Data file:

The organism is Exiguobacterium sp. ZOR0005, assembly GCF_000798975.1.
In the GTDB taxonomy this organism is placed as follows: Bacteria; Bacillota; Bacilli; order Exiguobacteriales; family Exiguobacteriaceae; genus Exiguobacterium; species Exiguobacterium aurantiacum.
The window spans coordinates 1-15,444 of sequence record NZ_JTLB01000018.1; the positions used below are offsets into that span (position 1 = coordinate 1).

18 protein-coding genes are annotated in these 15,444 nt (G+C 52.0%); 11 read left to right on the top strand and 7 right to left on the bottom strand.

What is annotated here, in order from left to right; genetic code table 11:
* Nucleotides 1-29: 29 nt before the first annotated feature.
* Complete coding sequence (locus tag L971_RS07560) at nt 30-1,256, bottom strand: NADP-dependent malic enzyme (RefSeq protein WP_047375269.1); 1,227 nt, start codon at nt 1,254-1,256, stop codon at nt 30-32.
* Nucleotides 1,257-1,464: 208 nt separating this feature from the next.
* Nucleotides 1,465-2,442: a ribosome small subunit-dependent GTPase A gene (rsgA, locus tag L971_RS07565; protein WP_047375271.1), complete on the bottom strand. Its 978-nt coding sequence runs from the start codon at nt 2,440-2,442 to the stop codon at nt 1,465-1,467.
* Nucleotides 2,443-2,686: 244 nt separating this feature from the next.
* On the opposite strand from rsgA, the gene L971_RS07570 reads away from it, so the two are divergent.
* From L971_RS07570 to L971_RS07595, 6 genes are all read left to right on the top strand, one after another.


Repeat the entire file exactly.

The organism is Exiguobacterium sp. ZOR0005, assembly GCF_000798975.1.
In the GTDB taxonomy this organism is placed as follows: Bacteria; Bacillota; Bacilli; order Exiguobacteriales; family Exiguobacteriaceae; genus Exiguobacterium; species Exiguobacterium aurantiacum.
The window spans coordinates 1-15,444 of sequence record NZ_JTLB01000018.1; the positions used below are offsets into that span (position 1 = coordinate 1).

18 protein-coding genes are annotated in these 15,444 nt (G+C 52.0%); 11 read left to right on the top strand and 7 right to left on the bottom strand.

What is annotated here, in order from left to right; genetic code table 11:
* Nucleotides 1-29: 29 nt before the first annotated feature.
* Complete coding sequence (locus tag L971_RS07560) at nt 30-1,256, bottom strand: NADP-dependent malic enzyme (RefSeq protein WP_047375269.1); 1,227 nt, start codon at nt 1,254-1,256, stop codon at nt 30-32.
* Nucleotides 1,257-1,464: 208 nt separating this feature from the next.
* Nucleotides 1,465-2,442: a ribosome small subunit-dependent GTPase A gene (rsgA, locus tag L971_RS07565; protein WP_047375271.1), complete on the bottom strand. Its 978-nt coding sequence runs from the start codon at nt 2,440-2,442 to the stop codon at nt 1,465-1,467.
* Nucleotides 2,443-2,686: 244 nt separating this feature from the next.
* On the opposite strand from rsgA, the gene L971_RS07570 reads away from it, so the two are divergent.
* From L971_RS07570 to L971_RS07595, 6 genes are all read left to right on the top strand, one after another.